“After all, Stan isn’t a boy any more. Oughtn’t to call him so hard. But rats, got to haul folks over the coals now and then for their own good. Unpleasant duty, but—I wonder if Stan is sore? What’s he saying to McGoun out there?”
So chill a wind of hatred blew from the outer office that the normal comfort of his evening home-going was ruined. He was distressed by losing that approval of his employees to which an executive is always slave. Ordinarily he left the office with a thousand enjoyable fussy directions to the effect that there would undoubtedly be important tasks to-morrow, and Miss McGoun and Miss Bannigan would do well to be there early, and for heaven’s sake remind him to call up Conrad Lyte soon ’s he came in. To-night he departed with feigned and apologetic liveliness. He was as afraid of his still-faced clerks—of the eyes focused on him, Miss McGoun staring with head lifted from her typing, Miss Bannigan looking over her ledger, Mat Penniman craning around at his desk in the dark alcove, Stanley Graff sullenly expressionless—as a parvenu before the bleak propriety of his butler. He hated to expose his back to their laughter, and in his effort to be casually merry he stammered and was raucously friendly and oozed wretchedly out of the door.
But he forgot his misery when he saw from Smith Street the charms of Floral Heights; the roofs of red tile and green slate, the shining new sun-parlors, and the stainless walls.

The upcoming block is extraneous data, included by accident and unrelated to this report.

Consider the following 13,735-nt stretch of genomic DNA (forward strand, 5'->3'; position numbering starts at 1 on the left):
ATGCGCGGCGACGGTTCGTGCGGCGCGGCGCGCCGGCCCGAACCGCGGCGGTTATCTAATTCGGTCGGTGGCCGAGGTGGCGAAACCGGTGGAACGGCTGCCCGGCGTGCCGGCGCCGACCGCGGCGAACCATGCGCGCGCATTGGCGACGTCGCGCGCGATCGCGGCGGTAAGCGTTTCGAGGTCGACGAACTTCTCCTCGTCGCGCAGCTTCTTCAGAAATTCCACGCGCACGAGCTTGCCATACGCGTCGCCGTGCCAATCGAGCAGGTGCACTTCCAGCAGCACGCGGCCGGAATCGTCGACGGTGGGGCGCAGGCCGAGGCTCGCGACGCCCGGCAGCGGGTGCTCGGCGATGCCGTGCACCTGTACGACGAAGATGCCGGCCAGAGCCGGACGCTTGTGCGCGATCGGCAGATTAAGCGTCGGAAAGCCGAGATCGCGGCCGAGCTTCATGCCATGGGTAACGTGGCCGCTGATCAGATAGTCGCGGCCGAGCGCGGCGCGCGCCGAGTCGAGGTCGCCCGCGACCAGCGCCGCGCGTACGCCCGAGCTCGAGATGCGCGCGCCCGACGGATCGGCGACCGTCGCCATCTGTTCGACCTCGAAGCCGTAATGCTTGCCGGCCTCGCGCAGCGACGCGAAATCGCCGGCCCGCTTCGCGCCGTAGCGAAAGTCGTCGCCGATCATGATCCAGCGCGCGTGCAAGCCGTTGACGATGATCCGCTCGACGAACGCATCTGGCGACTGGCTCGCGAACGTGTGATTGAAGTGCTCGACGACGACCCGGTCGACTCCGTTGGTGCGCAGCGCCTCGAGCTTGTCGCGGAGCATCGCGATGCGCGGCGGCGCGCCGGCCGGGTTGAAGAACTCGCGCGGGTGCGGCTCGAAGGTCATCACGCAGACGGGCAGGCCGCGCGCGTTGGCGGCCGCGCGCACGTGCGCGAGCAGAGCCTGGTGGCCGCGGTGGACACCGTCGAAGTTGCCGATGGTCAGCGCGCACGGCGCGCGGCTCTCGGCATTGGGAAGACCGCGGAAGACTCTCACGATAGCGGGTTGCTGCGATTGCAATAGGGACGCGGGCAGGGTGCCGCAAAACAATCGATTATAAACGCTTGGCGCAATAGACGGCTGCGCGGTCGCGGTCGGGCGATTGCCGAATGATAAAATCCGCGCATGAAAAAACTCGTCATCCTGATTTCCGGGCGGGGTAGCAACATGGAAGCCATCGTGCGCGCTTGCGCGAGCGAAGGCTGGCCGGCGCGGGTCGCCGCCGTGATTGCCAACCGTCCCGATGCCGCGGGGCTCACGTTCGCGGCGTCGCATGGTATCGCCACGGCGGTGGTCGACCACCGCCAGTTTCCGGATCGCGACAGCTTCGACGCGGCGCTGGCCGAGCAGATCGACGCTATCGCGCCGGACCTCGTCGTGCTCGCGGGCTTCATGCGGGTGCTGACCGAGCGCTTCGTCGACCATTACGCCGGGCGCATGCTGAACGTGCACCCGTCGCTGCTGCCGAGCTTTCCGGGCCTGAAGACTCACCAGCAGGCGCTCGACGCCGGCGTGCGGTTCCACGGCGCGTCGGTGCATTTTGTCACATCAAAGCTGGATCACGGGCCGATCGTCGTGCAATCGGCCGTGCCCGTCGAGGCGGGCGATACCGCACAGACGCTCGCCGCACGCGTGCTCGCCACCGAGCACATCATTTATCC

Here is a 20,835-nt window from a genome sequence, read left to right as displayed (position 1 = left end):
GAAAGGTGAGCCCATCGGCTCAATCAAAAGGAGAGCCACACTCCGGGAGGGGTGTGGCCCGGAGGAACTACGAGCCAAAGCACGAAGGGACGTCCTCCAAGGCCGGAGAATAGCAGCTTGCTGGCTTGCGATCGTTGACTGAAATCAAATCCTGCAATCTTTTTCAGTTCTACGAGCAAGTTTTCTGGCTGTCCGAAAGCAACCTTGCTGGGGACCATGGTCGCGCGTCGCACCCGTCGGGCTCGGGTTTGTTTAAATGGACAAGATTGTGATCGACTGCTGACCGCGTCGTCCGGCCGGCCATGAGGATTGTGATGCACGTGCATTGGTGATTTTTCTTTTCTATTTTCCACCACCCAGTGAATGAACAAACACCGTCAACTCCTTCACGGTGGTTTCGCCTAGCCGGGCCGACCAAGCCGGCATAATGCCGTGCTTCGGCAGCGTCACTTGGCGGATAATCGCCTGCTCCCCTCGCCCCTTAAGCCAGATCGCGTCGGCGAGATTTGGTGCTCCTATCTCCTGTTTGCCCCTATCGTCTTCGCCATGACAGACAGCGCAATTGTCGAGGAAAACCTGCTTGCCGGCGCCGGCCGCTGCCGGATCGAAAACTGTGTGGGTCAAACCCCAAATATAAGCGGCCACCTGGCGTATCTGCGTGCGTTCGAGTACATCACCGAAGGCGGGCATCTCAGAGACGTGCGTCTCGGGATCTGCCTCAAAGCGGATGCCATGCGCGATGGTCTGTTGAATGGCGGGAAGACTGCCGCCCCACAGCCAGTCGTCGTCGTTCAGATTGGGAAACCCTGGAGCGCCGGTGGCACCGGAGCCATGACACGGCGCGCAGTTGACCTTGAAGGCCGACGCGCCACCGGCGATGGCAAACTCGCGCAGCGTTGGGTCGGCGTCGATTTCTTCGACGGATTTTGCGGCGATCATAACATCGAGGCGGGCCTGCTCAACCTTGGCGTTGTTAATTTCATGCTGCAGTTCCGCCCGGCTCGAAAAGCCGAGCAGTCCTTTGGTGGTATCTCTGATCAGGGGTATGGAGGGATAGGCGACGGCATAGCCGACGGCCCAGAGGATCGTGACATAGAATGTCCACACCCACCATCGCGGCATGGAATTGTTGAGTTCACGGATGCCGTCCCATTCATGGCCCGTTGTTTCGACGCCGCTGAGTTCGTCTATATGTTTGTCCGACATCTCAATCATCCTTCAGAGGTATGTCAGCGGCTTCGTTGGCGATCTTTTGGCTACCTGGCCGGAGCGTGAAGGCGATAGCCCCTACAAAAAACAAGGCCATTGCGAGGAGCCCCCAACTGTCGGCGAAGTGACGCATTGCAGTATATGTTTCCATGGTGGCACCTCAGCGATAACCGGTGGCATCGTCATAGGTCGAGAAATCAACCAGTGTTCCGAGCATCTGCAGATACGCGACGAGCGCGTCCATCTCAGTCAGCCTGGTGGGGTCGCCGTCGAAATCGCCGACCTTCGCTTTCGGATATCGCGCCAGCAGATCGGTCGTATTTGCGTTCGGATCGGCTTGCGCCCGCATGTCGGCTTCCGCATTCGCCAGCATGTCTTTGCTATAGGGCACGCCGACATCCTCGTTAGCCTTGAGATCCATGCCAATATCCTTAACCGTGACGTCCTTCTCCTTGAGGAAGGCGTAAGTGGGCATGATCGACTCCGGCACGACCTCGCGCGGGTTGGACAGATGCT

He stopped to inform Howard Littlefield, his scholarly neighbor, that though the day had been springlike the evening might be cold. He went in to shout “Where are you?” at his wife, with no very definite desire to know where she was. He examined the lawn to see whether the furnace-man had raked it properly. With some satisfaction and a good deal of discussion of the matter with Mrs. Babbitt, Ted, and Howard Littlefield, he concluded that the furnace-man had not raked it properly. He cut two tufts of wild grass with his wife’s largest dressmaking-scissors; he informed Ted that it was all nonsense having a furnace-man—“big husky fellow like you ought to do all the work around the house;” and privately he meditated that it was agreeable to have it known throughout the neighborhood that he was so prosperous that his son never worked around the house.
He stood on the sleeping-porch and did his day’s exercises: arms out sidewise for two minutes, up for two minutes, while he muttered, “Ought take more exercise; keep in shape;” then went in to see whether his collar needed changing before dinner. As usual it apparently did not.
The Lettish-Croat maid, a powerful woman, beat the dinner-gong.
The roast of beef, roasted potatoes, and string beans were excellent this evening and, after an adequate sketch of the day’s progressive weather-states, his four-hundred-and-fifty-dollar fee, his lunch with Paul Riesling, and the proven merits of the new cigar-lighter, he was moved to a benign, “Sort o’ thinking about buyin, a new car. Don’t believe we’ll get one till next year, but still we might.”